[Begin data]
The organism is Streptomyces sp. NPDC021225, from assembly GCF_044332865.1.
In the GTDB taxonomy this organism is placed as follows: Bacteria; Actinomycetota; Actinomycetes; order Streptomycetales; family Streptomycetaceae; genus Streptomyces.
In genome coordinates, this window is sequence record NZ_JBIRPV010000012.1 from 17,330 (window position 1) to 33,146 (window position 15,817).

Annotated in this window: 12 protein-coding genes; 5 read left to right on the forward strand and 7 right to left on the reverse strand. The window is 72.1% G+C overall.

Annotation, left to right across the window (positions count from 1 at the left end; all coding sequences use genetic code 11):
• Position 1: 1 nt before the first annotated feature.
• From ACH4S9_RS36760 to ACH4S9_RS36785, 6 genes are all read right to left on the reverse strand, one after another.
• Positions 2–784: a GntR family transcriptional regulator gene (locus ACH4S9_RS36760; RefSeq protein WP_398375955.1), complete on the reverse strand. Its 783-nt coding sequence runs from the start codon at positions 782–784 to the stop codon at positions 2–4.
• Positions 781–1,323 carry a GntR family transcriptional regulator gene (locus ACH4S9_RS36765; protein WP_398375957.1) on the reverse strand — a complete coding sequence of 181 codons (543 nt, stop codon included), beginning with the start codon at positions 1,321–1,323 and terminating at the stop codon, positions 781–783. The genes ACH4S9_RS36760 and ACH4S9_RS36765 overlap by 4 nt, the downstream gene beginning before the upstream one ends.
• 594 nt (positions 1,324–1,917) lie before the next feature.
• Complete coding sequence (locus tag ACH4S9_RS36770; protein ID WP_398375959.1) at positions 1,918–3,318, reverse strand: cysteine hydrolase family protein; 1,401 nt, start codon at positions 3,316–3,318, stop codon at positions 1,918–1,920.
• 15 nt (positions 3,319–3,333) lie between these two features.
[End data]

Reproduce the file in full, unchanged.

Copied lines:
The organism is Streptomyces sp. NPDC021225, from assembly GCF_044332865.1.
In the GTDB taxonomy this organism is placed as follows: Bacteria; Actinomycetota; Actinomycetes; order Streptomycetales; family Streptomycetaceae; genus Streptomyces.
In genome coordinates, this window is sequence record NZ_JBIRPV010000012.1 from 17,330 (window position 1) to 33,146 (window position 15,817).

Annotated in this window: 12 protein-coding genes; 5 read left to right on the forward strand and 7 right to left on the reverse strand. The window is 72.1% G+C overall.

Annotation, left to right across the window (positions count from 1 at the left end; all coding sequences use genetic code 11):
• Position 1: 1 nt before the first annotated feature.
• From ACH4S9_RS36760 to ACH4S9_RS36785, 6 genes are all read right to left on the reverse strand, one after another.
• Positions 2–784: a GntR family transcriptional regulator gene (locus ACH4S9_RS36760; RefSeq protein WP_398375955.1), complete on the reverse strand. Its 783-nt coding sequence runs from the start codon at positions 782–784 to the stop codon at positions 2–4.
• Positions 781–1,323 carry a GntR family transcriptional regulator gene (locus ACH4S9_RS36765; protein WP_398375957.1) on the reverse strand — a complete coding sequence of 181 codons (543 nt, stop codon included), beginning with the start codon at positions 1,321–1,323 and terminating at the stop codon, positions 781–783. The genes ACH4S9_RS36760 and ACH4S9_RS36765 overlap by 4 nt, the downstream gene beginning before the upstream one ends.
• 594 nt (positions 1,324–1,917) lie before the next feature.
• Complete coding sequence (locus tag ACH4S9_RS36770; protein ID WP_398375959.1) at positions 1,918–3,318, reverse strand: cysteine hydrolase family protein; 1,401 nt, start codon at positions 3,316–3,318, stop codon at positions 1,918–1,920.
• 15 nt (positions 3,319–3,333) lie between these two features.